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Just across from the chocolate counter is my sweet tooth’s favorite section of the store: a massive table stacked high with jars full of candy from every era from the 1950s to the present. All candy is available by the piece, so I thoroughly enjoyed purchasing one of everything.

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The Olivet also specializes in Gourmet Grab ’n‘ Go meals for cooking challenged people like me. There are products from Lotsa Pasta, local cheeses and gourmet coffee by the can. Additionally, there is a wall of gourmet spices and blends that Crystal has carefully arranged to take the guesswork out of picking spices that complement each other.

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For someone who is not a cook, the spices and olive oils and vinegars can be overwhelming. I am the kind of person who will pour some olive oil and balsamic on a plate and serve it with bread, and that’s the extent of my cooking knowledge with both of those items. The Olivet has a couple of remedies for people like me. First, and brilliantly so, there’s a database with hundreds of recipes using oils and vinegars to peruse and print. Knowing my taste for sweet and my hubby’s love of bourbon, Crystal suggested the new Bourbon Maple Balsamic Vinegar and printed off a recipe for Bourbon Maple Balsamic Salmon. This frozen pizza guy is going to shock his Food Network-worthy cook of a husband with a delicious home-cooked meal for once in 18 years. Soon, The Olivet will host cooking seminars and classes, in addition to tastings. I feel like my cooking life is turning over a new (olive) leaf thanks to The Olivet.

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The Olivet also carries an array of all-natural olive oil-based soaps and lotions from Earthy Brown and Ode. You only need to take a look at Crystal to see their beautiful results.

 

The Olivet

137 E Market St.

New Albany

812.913.4430

www.theolivet.com

 

 

Did you know?

Extra virgin olive oil – or EVOO – is an unrefined olive oil and the highest quality oil you can buy. Unrefined means the oil is not treated with chemicals or altered by heat, and retains more of the true flavor of the olive with a lower level of oleic acid and more of the natural vitamins and minerals. The Olivet only carries super premium extra virgin olive oils.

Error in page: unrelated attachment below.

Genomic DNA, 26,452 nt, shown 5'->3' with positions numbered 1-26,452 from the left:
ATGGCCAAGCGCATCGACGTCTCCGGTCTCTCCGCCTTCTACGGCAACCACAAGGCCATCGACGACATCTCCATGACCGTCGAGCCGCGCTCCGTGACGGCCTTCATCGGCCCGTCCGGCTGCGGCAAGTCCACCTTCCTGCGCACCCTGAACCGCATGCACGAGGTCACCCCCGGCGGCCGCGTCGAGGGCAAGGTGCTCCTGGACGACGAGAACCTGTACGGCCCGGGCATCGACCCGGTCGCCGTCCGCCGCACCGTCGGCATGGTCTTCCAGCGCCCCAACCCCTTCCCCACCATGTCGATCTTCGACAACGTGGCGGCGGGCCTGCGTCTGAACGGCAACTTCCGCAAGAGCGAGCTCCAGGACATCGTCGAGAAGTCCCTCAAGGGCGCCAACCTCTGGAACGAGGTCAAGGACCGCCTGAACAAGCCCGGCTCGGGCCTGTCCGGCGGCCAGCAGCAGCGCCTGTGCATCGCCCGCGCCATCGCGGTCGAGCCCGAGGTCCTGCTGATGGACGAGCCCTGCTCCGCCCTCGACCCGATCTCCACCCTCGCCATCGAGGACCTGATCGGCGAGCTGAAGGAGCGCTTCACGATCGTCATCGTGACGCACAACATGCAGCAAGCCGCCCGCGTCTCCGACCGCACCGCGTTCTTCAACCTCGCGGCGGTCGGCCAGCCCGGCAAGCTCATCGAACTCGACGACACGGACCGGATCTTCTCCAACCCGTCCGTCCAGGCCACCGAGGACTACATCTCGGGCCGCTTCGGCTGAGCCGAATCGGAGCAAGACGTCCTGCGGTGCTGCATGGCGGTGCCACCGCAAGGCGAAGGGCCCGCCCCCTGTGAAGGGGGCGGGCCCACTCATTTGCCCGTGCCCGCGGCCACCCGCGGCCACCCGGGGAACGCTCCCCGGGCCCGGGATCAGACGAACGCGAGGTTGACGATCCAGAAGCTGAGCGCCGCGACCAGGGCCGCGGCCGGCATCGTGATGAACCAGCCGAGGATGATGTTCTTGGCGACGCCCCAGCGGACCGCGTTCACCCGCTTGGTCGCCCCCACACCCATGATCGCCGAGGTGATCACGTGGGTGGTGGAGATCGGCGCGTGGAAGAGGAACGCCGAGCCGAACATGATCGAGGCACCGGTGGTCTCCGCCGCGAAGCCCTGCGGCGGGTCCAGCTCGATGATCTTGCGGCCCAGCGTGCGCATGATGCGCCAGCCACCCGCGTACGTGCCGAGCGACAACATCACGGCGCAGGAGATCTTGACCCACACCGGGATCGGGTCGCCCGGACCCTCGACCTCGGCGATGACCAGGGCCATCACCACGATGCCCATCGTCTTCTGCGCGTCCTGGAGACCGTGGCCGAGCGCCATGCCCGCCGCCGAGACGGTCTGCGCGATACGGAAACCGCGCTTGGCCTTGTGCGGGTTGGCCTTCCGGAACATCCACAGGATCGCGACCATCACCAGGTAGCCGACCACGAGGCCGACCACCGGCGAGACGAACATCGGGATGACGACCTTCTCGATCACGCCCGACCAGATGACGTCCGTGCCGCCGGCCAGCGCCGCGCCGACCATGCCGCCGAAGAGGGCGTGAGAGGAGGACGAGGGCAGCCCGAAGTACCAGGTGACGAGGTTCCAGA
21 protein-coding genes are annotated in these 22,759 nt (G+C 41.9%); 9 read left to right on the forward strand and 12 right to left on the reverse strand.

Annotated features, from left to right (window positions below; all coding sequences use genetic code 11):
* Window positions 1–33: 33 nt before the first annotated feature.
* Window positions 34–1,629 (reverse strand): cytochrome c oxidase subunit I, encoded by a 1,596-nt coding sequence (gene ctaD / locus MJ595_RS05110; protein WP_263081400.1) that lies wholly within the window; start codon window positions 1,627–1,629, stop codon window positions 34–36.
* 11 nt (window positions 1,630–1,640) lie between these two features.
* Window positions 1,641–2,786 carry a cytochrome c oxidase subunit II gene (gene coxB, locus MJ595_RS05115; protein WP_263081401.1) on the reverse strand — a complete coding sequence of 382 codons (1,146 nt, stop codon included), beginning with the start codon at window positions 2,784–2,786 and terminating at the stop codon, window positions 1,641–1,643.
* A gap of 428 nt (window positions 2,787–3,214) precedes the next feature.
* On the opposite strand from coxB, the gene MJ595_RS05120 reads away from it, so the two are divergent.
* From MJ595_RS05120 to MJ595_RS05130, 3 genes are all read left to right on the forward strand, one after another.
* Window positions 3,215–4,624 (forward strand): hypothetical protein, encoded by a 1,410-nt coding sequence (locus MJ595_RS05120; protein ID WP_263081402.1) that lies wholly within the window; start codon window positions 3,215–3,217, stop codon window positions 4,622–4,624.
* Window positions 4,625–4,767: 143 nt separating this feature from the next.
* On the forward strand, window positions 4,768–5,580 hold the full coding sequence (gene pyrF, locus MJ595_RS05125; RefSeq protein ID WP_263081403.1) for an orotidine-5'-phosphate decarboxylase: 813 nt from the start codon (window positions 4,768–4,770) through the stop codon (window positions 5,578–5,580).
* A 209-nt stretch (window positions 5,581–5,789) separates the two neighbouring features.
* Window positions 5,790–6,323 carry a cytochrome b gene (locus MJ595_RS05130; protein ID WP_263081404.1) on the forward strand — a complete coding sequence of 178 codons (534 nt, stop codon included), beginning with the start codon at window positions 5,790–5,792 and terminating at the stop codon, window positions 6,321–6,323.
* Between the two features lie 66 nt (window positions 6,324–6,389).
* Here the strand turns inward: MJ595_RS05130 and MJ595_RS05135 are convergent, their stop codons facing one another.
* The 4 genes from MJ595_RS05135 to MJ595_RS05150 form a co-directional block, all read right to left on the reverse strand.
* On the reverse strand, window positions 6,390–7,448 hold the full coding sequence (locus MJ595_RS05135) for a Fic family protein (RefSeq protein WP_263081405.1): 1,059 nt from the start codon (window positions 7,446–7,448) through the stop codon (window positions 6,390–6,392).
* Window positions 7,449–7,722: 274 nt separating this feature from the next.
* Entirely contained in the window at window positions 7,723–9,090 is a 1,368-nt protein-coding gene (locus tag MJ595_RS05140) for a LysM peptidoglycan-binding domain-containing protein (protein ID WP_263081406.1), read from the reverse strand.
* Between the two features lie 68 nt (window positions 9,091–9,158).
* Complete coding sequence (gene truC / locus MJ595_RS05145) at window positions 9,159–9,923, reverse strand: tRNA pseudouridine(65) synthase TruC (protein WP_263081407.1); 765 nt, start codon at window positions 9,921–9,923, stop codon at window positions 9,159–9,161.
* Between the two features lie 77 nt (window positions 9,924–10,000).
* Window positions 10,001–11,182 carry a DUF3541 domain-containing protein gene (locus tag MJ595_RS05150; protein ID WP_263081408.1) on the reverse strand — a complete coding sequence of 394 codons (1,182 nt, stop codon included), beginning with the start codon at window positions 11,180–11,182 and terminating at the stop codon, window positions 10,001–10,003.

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Business 101 | Case Belcher

screen-shot-2018-10-08-at-9-55-21-amCase Belcher

Owner

Four Barrel CrossFit

 

“It’s easy to get stuck in a rut and to move along with business as usual, but you’ll soon be forgotten if you cease to innovate and improve.”

 

In terms of growth and economic development, where would you like to see Southern Indiana in 10 years?

Continuing along a similar path. It’s been great to see the growth of places like River Ridge that drive a lot of employment opportunities in Southern Indiana. Even within the business park in New Albany where we operate, we’ve seen several existing businesses expanding, reinvesting and adding jobs. All this means good news for us and a lot of the service and retail business that are helping drive the redevelopment of downtown (which we’re big fans of). At Four Barrel, we want to help build a happier and healthier community, and I think as more jobs move into the area, so will more projects that promote healthy communities (parks, bike lanes, greenways, etc), thus continuing to improve the allure of our area

 

Who or what motivates you?

My wife, my son, my family and my community. Sounds canned but it’s true. I probably didn’t even recognize the lessons at the time, but my family taught me a lot about the value of hard work and community growing up. Fast forward to today, and we run a business whose product is literally about teaching people to work hard and creating accountability through community. We’ve built so many relationships and have learned so many lessons from our members that the value of tribe –community – and being accountable to others really hits home in terms of motivation.

 

What habits/routines have helped with your success?

Focusing on small incremental improvement. We ask our members to aim for small improvements in training each day, and we apply the same to business. Some days are better than others, but creating a mindset focused on daily improvement – no matter how small – creates a big net positive over time. It’s easy to get stuck in a rut and to move along with business as usual, but you’ll soon be forgotten if you cease to innovate and improve.

 

What pushes you through your most difficult times? 

Two things. First, the accountability I have to my family, my team and our members. Second, the examples of everyone who’s gone before me. Working through all the problems that come with building a small business can be challenging and even lonely. There’s comfort and motivation in seeing the examples of people and companies who have been through adversity and who have worked hard to come out on the other side as better leaders and better businesses.

 

What are you most proud of professionally?